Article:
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Can I Put Antibiotic Ointment on a Dog? Vet Approved Facts & Guidelines

Written by: Rachael Gerkensmeyer

Last Updated on June 20, 2024 by Dogster Team

person applying balm on dog's paw

Can I Put Antibiotic Ointment on a Dog? Vet Approved Facts & Guidelines


Dr. Maxbetter Vizelberg  Photo


Dr. Maxbetter Vizelberg

DVM (Veterinarian)

The information is current and up-to-date in accordance with the latest veterinarian research.

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Dogs can scrape their legs and feet, get minor cuts on their bodies, and even develop rashes from rolling around on the carpet or grass too much. So, what is a human companion to do when they see a small abrasion or skin rash on their dog that looks like it could use antibiotics? Is antibiotic ointment suitable for use on canine family members? Unfortunately, the answer is not cut and dry.

Dogs with minor wounds should never be treated with antibiotic ointments designed for humans. Although your veterinarian may prescribe a medicine that’s also used by humans, it will have a lower dosage and may not contain the same ingredients. However, we compiled a list of rules and guidelines to refer to.

divider-dog paw

Using Neosporin on Your Dog

Neosporin is the most popular type of antibiotic ointment available on the market that does not require a prescription. It can be used on almost any kind of burn or wound. However, is it safe for dogs? Sometimes! Two of the three medications found in Neosporin are considered safe for dogs. The third, neomycin, has been linked to the loss of hearing in some dogs, though this is almost exclusively from intravenous or oral usage.

While topical application is unlikely to lead to hearing loss, your dog may have an allergic reaction to Neosporin, as can be the case with any medication prescribed. Minor burns, small cuts, scratches, and other surface injuries, in general, will likely benefit from the help of Neosporin. Using it on deep cuts and abrasions may result in negative side effects.

The girl keeps her dog breed pit bull terrier on the procedure at the table at the vet
Image by: Try_my_best, Shutterstock

Choosing an Antibiotic Ointment for Your Dog

There are many other antibiotic ointments available on the market aside from Neosporin, but it can be challenging to find out their specific ingredients. You can check out the ingredients list, of course, but chances are that you won’t recognize at least half of them. Therefore, it is a good idea to consult with a veterinarian anytime you think that your dog needs anything stronger than Neosporin.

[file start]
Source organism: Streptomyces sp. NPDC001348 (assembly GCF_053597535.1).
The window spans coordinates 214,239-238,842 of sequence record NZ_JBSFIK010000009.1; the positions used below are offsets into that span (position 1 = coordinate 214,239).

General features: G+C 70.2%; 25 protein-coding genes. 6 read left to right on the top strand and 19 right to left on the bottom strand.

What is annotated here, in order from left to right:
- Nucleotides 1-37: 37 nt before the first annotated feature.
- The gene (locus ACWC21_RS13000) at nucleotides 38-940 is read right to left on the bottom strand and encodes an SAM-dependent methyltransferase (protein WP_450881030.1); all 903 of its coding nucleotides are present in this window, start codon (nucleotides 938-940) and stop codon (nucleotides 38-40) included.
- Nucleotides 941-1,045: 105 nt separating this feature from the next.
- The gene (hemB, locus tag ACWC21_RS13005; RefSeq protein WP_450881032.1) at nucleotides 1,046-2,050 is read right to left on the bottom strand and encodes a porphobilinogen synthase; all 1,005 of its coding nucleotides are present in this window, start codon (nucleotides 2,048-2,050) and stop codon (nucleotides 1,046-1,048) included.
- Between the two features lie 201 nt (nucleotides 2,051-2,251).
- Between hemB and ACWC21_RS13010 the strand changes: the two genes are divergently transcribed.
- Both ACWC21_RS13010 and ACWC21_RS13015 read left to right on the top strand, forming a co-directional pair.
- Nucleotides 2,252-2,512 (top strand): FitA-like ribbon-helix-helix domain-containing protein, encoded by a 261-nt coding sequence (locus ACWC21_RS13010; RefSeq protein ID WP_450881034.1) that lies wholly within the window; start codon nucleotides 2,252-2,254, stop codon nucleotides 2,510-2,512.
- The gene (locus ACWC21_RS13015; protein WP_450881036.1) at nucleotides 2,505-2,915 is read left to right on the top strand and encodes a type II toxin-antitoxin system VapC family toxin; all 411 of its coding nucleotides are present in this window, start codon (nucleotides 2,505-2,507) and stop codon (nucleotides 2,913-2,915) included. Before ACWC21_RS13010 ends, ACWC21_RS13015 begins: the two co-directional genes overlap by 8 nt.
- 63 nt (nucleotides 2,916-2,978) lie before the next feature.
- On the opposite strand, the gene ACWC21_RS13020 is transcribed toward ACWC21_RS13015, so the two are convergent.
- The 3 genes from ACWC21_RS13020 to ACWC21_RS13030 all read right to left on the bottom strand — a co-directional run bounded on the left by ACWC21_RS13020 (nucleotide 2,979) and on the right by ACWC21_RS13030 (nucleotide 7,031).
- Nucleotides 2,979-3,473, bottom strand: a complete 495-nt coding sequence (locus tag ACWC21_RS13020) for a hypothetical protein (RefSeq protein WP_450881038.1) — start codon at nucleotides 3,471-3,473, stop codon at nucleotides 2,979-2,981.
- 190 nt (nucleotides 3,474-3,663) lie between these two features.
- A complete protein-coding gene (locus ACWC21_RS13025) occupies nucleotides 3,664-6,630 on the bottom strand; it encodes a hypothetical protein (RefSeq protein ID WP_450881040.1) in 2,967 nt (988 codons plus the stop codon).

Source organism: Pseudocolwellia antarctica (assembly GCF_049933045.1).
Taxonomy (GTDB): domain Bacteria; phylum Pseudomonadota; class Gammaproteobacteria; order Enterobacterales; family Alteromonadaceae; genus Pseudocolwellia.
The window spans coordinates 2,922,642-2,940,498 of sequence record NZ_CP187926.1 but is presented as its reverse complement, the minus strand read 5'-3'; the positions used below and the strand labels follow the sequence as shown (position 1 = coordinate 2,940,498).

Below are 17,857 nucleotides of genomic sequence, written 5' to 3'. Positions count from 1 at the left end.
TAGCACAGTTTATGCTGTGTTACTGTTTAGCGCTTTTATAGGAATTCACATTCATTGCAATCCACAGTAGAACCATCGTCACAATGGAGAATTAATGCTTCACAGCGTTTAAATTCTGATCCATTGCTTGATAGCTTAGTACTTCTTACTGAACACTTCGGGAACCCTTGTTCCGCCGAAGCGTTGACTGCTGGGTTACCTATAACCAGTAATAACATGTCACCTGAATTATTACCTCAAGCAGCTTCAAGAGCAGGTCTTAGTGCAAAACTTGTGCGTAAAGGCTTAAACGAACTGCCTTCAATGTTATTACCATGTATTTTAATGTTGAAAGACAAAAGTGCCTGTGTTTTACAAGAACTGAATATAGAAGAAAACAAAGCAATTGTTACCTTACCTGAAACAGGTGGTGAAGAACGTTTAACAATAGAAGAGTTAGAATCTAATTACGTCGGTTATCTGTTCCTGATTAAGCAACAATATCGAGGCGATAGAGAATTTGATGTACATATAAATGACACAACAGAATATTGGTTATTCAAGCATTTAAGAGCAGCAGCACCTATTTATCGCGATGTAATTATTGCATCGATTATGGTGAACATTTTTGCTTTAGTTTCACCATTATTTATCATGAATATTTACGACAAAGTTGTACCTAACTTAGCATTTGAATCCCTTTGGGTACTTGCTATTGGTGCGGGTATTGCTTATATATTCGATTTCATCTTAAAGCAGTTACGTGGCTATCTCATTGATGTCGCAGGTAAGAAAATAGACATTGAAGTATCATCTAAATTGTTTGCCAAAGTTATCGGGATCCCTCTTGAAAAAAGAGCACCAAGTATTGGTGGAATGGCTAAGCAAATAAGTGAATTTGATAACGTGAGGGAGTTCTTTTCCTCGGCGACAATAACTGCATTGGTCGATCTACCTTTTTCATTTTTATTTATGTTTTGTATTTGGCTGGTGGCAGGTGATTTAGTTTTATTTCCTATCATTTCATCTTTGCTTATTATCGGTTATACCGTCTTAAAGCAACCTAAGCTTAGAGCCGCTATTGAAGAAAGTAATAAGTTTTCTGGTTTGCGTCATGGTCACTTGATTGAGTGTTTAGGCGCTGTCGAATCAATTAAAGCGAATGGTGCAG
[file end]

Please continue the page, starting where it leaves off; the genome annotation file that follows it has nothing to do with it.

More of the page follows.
Your veterinarian can provide a prescription or recommendations for over-the-counter antibiotic ointments that are safe for your dog and their condition. They’ll use your pet’s background, current health condition, and other veterinary records to determine the best treatment option for your pup.


Natural Alternatives to Antibiotic Ointments

While not to be relied upon in all instances, there are home remedies you can turn to if you don’t have quick access to pharmaceutical treatment from a vet. For example, oregano oil has been shown to be an effective natural antibiotic for humans and dogs alike. It may work for cats and other animals, too. Experts say that oregano oil helps prevent the growth of bad microbes.

Colloidal silver is another topical antimicrobial you can consider. It also happens to work as an antifungal medication, which is great for dog owners who love spending hiking and camping with their pets. Other natural antibiotics to consider offering your dog include:

  • Olive leaf
  • Manuka honey
  • Cinnamon bark
  • Goldenseal
  • Turmeric
  • Plantains

It’s best to contact your veterinarian before using a home remedy. If your dog’s condition is manageable at home, your vet can suggest an ideal treatment.

turmeric powder
Image by: Pixabay


In Conclusion

Various dog injuries can heal on their own, but sometimes, they require assistance from their humans. Antibiotics can help your pooch heal much faster than without them, though it depends on the problem and the type of antibiotics being introduced. Hopefully, this list has given you an understanding of what to offer and when to contact a trusted veterinarian.

Featured Image Credit: Miriam Doerr Martin Frommherz, Shutterstock

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